- Above all, be patient. Sometimes it takes a while for a baby to get used to new flavors and textures, so keep trying and eventually they'll accept the new food.
How many times a day should my baby eat solids?
At first your baby will eat solid food just once a day. By around 6 to 7 months, two meals a day is the norm. Starting around 8 to 9 months, they may be eating solid food three times a day plus a snack. A typical day's diet at 8 months might include a combination of:
- Breast milk or iron-fortified formula
- Iron-fortified cereal
- Small amounts of protein, such as eggs, cheese, yogurt, poultry, lentils, tofu, and meat
- High-allergy foods, if appropriate
See our age-by-age baby feeding guide for more detail on how much to feed your baby and when.
How much breast milk or formula does my baby need after we introduce solids?
Even after your baby starts solids, breast milk or formula will provide the majority of their calories and nutrition until they're 9 months to 1 year old. Breast milk and formula contain important vitamins, iron, and protein in a form that's easy to digest.
You may notice that as your baby starts to eat more solid foods (around 9 months old), they'll gradually decrease their intake of formula or breast milk. This is normal. Over time, your baby will take fewer bottles with more ounces in each.
Here's how much breast milk or formula babies need after starting solids:
- 4 to 6 months old: 4 to 6 feedings a day (breastfeeding, or bottles with 4 to 6 ounces)
- 6 to 8 months old: 3 to 5 feedings a day (breastfeeding, or bottles with 6 to 8 ounces)
- 8 to 12 months old: 3 to 4 feedings a day (breastfeeding, or bottles with 7 to 8 ounces)
What equipment do I need to introduce solids?
It's helpful to have:
- A highchair
- Baby bowls and plates
- Baby spoons
- A splat mat on the floor
You may also want to introduce your baby to a sippy cup soon after you start solids.
If you're making your own baby food, you'll need:
- A tool to puree the food, like a blender, food processor, or baby food maker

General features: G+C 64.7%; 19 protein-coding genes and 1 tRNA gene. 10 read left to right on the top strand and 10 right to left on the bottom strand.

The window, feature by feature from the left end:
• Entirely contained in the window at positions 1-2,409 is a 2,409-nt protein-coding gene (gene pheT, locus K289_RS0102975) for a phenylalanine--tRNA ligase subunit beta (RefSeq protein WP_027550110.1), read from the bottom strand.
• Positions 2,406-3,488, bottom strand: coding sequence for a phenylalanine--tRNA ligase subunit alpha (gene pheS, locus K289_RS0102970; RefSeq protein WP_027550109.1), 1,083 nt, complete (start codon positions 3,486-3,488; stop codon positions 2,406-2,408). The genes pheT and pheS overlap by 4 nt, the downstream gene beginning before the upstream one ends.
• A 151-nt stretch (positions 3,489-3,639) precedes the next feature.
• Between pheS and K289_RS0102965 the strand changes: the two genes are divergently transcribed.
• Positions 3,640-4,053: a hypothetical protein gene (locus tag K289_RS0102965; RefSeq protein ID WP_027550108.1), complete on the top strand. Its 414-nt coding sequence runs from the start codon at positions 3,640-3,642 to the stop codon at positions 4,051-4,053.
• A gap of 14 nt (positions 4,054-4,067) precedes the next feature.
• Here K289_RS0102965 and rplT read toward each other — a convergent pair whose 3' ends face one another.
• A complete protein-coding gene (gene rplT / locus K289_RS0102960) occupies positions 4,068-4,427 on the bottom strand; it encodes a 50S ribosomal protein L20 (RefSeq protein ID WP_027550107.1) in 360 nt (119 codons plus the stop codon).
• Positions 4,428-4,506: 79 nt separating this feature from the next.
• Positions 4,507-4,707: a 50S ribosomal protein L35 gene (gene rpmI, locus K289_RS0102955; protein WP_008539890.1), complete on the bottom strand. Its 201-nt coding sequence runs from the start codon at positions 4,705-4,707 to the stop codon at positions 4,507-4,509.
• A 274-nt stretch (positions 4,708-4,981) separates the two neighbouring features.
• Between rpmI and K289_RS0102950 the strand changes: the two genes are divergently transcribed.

Storage containers for refrigerating and freezing extra portions (Some parents use ice cube trays – or similar devices made just for baby food – to store and freeze individual portions.)
Teaching a child to solid food
The introduction of adult food is carried out gradually. It is necessary to accustom the child first to one product, then to others. Also, do not immediately take solid food - puree will be enough. If you are not in a hurry, if you are attentive enough to your child, there will be no problems. In this article, we will not talk about the introduction of complementary foods as such, but about the beginning of the use of solid foods. Chewing, swallowing are completely new skills for yesterday's baby. Someone masters them once or twice, other children need more time. nine0003
The structure of the maxillofacial system of the child is the main problem of all causes with chewing. The baby needs to make unusual efforts for him, carefully chew food.
The correct procedure for parents when introducing complementary foods:
• 4 months - liquid puree is introduced;
• 6 months - you can start to use puree with fibers or thick;
• 9 months - soft foods with chunks are fine.
After a year, you can give solid food - an apple, a pear, a cucumber, a piece of boiled chicken, etc. If 6-8 teeth grow earlier, these dates can be shifted. Some parents are guided by complementary feeding calendars, others are waiting for the child to ask for a certain product (usually from the parent's table). nine0003
Different types of purees
There are qualitatively different types of products among the presented range of canned food. Manufacturers take into account the child's ability to digest a particular product and the adaptation of the gastrointestinal tract for a particular type of food. The liquid puree is similar in consistency to pancake dough. If you dip a spoon into it, and then take it out, the puree will slowly drain. There is a thick puree - it retains its shape in a spoon, since there is not much liquid in the product. We are talking about the consistency of thick sour cream, but without dietary fiber. Fibrous purees have a similar consistency to thick purees, plus they often contain lumps and fibers. nine0003
Very thick puree may be diluted. For these purposes, breast milk, vegetable broth, or a mixture are usually used.
When the child is familiar with different types of purees, it will be possible to introduce solid food. They do this strictly according to the schedule - ordinary liquid purees are introduced after six months for naturalists, sometimes a little earlier for artificialists. Solid food will come in handy closer to a year old and later. Watch the baby's reaction - not only in terms of well-being, lack of allergies, but also in relation to personal tastes and preferences. Some children refuse certain foods completely - no need to force them. nine0003
To grind or not - see for yourself, but whole pieces are usually not given to children under one year old. There are babies who are ready to chew a piece of chicken breast for a long time, but there are not so many of them. If the food is smeared, use a nibbler - it will not have a banana on all the walls and furniture. Shredded food includes a product grated on a medium grater, but not turned into a thick or liquid puree. These include an apple from a blender, meat from a meat grinder, etc.